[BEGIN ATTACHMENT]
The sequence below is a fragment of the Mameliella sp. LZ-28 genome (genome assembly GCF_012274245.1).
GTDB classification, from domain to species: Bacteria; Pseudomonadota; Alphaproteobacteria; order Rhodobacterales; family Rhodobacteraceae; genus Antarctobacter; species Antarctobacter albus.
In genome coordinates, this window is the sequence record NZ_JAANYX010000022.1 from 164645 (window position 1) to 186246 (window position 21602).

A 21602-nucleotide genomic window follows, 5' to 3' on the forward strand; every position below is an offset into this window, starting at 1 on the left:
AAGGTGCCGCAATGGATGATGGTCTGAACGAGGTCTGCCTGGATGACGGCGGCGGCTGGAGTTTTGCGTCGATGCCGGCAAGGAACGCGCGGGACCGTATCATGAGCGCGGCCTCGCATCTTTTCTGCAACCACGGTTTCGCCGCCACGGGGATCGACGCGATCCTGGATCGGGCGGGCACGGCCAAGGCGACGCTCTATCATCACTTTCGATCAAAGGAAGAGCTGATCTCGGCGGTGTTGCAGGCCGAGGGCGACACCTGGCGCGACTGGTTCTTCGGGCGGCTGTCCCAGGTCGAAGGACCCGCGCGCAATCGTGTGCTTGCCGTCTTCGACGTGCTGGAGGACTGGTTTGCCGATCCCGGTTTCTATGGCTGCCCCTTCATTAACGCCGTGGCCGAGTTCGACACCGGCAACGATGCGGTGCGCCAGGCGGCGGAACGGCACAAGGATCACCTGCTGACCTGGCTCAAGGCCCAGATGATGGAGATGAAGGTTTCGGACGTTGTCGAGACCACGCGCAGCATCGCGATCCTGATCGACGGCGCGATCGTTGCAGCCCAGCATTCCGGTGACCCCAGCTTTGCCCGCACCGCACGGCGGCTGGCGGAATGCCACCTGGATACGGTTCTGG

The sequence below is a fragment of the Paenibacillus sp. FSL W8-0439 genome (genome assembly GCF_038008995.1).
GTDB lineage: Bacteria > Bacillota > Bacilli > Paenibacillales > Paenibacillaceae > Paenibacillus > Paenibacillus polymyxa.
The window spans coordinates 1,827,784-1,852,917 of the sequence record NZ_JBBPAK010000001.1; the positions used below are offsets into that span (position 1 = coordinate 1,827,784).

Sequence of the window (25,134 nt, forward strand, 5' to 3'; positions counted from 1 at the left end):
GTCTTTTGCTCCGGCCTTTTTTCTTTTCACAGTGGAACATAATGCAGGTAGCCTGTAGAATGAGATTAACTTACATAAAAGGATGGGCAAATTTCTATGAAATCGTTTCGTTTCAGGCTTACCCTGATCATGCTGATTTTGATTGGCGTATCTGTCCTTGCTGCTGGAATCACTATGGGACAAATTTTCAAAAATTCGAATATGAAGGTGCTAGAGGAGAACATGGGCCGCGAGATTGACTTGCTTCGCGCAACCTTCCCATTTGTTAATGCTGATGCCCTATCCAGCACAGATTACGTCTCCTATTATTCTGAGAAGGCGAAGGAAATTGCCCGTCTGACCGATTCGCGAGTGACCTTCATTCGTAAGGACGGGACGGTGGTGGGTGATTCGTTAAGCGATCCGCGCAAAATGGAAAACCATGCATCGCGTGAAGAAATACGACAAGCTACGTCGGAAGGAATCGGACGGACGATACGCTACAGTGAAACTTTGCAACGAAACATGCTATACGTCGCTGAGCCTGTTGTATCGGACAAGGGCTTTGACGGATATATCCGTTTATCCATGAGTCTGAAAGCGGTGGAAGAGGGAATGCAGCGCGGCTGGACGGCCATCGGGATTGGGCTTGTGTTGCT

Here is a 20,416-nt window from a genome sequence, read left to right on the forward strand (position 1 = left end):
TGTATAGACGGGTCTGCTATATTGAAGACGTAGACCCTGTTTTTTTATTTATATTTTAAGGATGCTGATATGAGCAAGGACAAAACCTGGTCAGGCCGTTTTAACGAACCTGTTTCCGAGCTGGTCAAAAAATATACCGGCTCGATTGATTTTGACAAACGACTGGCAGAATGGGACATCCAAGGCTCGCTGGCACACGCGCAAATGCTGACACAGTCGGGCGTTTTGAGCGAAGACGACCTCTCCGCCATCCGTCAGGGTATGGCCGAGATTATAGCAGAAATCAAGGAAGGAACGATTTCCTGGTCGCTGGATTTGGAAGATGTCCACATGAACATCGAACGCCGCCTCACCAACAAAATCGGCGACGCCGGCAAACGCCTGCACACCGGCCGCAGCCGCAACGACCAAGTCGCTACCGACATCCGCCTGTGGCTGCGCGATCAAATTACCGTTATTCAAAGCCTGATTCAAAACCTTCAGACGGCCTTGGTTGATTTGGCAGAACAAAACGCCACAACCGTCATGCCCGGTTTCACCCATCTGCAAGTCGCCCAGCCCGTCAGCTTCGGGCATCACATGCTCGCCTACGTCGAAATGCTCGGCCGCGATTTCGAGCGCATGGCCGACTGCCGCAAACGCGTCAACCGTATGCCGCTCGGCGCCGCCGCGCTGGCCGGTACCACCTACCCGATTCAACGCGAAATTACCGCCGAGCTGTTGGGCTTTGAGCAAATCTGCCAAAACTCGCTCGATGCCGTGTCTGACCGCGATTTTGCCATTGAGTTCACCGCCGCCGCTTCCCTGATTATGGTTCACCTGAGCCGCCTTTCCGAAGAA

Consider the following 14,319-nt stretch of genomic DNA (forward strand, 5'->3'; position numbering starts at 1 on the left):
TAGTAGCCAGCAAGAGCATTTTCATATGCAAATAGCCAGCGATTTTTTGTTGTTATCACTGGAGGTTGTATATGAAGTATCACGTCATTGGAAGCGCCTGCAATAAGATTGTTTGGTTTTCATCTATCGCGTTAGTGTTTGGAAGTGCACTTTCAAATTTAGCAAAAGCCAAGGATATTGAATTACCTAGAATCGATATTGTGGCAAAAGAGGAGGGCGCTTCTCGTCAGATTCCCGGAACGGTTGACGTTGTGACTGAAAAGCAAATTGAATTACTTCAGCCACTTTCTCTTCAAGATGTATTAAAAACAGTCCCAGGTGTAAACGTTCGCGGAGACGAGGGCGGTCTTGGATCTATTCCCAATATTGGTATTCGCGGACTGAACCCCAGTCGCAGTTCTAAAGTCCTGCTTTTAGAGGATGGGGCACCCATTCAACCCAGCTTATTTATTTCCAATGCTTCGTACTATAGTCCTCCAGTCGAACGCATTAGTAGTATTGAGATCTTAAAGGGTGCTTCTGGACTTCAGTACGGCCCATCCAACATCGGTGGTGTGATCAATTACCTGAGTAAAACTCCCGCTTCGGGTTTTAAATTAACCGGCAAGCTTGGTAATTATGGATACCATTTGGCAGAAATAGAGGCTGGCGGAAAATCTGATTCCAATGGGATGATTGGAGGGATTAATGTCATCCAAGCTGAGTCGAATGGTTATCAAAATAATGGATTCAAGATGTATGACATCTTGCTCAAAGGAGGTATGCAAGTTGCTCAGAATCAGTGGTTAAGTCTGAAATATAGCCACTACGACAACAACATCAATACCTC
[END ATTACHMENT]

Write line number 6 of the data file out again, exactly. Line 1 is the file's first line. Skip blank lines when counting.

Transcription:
The sequence below is a fragment of the Paenibacillus sp. FSL W8-0439 genome (genome assembly GCF_038008995.1).